Format

Send to

Choose Destination
J Autism Dev Disord. 2009 Jan;39(1):115-25. doi: 10.1007/s10803-008-0607-1. Epub 2008 Jul 8.

Conversational behaviors in youth with high-functioning ASD and Asperger syndrome.

Author information

1
Southern Connecticut State University, New Haven, USA. rhea.paul@yale.edu

Abstract

Twenty-nine youth with autism spectrum disorders and 26 with typical development between 12 and 18 years of age were engaged in structured interviews (ADOS). The interviews were videotaped and rated for atypical conversational behaviors by trained raters, using the Pragmatic Rating Scale (Landa et al. Psychol Med 22:245-254, 1992). The ASD group was divided into AS and HFA/PDD-NOS subgroups. Significant differences were found among groups on approximately one-third of the PRS items. These items involved primarily the management of topics and information, reciprocity, intonation, and gaze management. The only differences to reach significance between the AS and HFA/PDD-NOS group were a greater tendency for overly formal speech on the part of the AS group, and more difficulty with gaze management on the part of the group with HFA/PDD-NOS. The implications of these findings for understanding and treating conversational deficits in ASD are discussed.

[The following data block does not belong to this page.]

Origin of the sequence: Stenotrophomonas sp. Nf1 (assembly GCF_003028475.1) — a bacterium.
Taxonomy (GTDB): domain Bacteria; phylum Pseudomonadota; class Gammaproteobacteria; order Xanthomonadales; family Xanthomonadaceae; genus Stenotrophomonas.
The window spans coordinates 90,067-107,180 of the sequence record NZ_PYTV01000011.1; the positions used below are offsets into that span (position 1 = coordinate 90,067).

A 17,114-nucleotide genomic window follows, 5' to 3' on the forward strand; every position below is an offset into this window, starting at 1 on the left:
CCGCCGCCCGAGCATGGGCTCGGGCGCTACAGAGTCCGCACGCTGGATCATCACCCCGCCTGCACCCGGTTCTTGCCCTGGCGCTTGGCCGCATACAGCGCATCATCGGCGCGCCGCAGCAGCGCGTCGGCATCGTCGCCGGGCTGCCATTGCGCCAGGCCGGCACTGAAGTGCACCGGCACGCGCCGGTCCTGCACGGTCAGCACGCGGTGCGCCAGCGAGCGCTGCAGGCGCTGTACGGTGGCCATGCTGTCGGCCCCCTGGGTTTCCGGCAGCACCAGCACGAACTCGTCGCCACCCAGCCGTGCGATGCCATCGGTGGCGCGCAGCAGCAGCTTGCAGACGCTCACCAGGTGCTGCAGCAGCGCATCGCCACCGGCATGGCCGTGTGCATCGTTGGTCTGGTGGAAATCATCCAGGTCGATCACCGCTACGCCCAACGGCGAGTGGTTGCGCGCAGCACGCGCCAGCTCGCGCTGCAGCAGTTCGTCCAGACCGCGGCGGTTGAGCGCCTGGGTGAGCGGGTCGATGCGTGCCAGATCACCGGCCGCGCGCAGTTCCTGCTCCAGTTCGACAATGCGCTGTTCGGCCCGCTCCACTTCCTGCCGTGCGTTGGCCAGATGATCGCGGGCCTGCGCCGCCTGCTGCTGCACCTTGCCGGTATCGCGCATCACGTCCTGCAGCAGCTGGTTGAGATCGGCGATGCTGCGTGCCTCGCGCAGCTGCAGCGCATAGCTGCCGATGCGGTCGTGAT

PMID:
18607708
PMCID:
PMC2819316
DOI:
10.1007/s10803-008-0607-1
[Indexed for MEDLINE]
Free PMC Article

Supplemental Content

Full text links

Icon for Springer Icon for PubMed Central
Loading ...
Support Center